La Vigilia di Natale, or Christmas Eve, is the most important holiday for many Italians. The meal served is a holiday feast with deep religious roots. Traditionally it has to be “di magro” or meatless, a custom which dates back to older church doctrine that limited the eating of meat on holy days. For those who follow the custom, the meal consists of fish or seafood and a number of side dishes. Depending on the availability, meals can have seven to thirteen seafood dishes, and in landlocked areas as few as three. Whatever the number, the number has religious significance. Linguine served with chile spiced clam sauce is a popular “il primo piatto” or the first course in a meal of many courses.
In Jamaica, Christmas carols are sung to a reggae beat and, in the small villages, Santa arrives riding in a cart pulled by a donkey, not a reindeer. A typical holiday feast would consist of curried goat, oxtails, and rice’n’ peas. Rice and peas (or beans) is a popular dish on many of the Caribbean islands. Maybe its popularity is due from the fact that rice helps tame the burn of chiles, although this version of the dish is not tame. The peas used are called pigeon peas and are about the size of garden peas and are available dried or in cans. Kidney, or red beans are also used in this dish, but during the Christmas season, only the gungo or pigeon are served in Jamaica.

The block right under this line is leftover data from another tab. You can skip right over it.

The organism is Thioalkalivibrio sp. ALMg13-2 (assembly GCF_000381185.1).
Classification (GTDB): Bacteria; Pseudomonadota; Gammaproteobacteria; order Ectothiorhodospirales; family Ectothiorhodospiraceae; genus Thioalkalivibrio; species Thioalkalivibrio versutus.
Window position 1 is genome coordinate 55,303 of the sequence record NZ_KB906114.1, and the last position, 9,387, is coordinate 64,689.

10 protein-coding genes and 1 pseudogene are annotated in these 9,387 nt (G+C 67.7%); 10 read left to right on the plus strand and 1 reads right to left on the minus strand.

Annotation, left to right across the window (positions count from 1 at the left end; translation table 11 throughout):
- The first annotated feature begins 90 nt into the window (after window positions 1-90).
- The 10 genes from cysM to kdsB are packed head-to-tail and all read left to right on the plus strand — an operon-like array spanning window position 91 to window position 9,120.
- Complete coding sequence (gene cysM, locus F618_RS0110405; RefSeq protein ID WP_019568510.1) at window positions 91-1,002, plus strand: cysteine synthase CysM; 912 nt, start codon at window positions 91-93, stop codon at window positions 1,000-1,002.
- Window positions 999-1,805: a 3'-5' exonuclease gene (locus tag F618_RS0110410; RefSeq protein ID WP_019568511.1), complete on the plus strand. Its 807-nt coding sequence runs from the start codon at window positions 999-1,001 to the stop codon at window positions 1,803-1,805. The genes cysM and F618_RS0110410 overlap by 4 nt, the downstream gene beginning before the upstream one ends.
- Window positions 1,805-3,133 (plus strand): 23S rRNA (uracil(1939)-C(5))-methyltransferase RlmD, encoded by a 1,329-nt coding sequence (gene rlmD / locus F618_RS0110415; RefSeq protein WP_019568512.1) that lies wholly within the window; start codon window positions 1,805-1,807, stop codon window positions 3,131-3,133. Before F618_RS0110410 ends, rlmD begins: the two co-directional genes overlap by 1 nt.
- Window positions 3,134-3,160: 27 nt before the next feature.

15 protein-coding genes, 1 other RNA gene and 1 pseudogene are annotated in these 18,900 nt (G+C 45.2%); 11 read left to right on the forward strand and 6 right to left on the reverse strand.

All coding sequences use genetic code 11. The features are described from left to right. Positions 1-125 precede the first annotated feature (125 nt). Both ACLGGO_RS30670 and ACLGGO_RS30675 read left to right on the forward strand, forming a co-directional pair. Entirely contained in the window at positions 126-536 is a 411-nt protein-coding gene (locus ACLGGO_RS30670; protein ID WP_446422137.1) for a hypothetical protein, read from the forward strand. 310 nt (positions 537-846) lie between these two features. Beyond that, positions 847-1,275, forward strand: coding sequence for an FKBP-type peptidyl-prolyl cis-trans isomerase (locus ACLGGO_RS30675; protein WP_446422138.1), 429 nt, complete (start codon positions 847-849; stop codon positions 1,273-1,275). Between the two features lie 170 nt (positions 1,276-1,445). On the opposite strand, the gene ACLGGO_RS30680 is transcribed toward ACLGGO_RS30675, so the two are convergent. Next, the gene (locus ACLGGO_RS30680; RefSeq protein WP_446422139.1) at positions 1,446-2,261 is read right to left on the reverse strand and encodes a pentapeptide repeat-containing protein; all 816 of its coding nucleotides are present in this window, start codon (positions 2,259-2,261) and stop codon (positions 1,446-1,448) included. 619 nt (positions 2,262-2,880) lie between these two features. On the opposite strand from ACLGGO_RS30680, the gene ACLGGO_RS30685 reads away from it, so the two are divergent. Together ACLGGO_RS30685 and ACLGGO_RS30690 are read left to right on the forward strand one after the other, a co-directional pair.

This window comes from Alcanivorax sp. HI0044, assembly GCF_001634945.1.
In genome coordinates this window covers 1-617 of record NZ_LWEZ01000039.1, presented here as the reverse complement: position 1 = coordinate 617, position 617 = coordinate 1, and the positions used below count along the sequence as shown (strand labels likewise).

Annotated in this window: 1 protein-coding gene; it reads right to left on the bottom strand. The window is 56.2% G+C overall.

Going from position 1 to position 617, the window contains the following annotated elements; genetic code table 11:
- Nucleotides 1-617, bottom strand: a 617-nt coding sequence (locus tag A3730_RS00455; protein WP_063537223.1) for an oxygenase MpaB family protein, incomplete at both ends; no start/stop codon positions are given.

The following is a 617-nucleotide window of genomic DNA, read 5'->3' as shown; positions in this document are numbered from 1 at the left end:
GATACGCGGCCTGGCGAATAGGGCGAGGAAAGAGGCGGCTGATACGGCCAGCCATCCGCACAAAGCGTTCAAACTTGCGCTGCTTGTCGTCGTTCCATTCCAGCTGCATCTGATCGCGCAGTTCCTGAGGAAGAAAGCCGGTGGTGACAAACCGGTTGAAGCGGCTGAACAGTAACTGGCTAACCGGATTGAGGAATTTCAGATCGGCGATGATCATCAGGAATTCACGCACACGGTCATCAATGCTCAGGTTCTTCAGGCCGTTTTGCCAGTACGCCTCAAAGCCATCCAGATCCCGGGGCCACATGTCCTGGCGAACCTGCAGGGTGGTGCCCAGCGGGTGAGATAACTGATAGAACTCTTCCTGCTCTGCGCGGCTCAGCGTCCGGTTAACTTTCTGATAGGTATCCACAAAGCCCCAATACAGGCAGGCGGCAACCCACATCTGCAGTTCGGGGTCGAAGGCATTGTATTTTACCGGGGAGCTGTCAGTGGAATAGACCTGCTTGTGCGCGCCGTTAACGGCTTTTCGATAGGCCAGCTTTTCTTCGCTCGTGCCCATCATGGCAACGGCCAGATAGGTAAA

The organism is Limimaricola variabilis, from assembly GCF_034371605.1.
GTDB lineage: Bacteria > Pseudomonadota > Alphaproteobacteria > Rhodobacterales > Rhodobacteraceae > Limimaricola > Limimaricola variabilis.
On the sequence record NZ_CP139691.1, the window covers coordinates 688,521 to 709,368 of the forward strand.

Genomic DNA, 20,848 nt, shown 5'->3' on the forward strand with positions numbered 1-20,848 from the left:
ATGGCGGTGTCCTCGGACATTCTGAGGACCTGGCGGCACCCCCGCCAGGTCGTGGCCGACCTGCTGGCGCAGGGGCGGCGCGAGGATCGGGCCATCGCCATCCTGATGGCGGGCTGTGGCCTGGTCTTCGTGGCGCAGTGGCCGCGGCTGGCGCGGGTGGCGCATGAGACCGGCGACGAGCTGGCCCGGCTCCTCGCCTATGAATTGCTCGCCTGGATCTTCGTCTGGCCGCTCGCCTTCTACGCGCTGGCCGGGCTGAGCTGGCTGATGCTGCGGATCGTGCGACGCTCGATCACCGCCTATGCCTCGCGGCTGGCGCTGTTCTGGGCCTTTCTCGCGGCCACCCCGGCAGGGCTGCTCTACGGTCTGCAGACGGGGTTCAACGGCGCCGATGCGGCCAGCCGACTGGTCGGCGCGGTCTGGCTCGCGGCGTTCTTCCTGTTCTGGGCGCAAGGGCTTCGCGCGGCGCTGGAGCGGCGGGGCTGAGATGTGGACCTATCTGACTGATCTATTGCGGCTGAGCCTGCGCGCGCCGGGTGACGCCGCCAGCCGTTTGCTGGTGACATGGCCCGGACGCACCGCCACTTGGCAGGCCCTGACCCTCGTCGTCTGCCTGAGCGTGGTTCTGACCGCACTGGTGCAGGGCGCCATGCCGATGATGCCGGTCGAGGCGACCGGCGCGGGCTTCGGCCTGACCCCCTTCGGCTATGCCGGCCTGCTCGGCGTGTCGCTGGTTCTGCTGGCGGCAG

Christmas is celebrated in South Africa much the same way as in other countries except that for them it occurs in summer instead of winter. Families gather for a large Christmas feast with ham, in a variety of forms, as a very popular entree. The most popular is gammon, which is a Chinese type of cured ham that is uncooked and very salty. Since it is not readily available, probably Smithfield and Virginia hams are the closest we can come to a true gammon. If an uncooked ham is unavailable, you can alter the cooking time in this recipe and still have an elegant entree to grace any holiday table. After lunch, families then visit the homes of friends to exchange a “Christmas box” of food.
Done correctly, this process produces a very succulent turkey with a wonderful Cajun flavor.
Cinnamon is what makes this coffee stand out.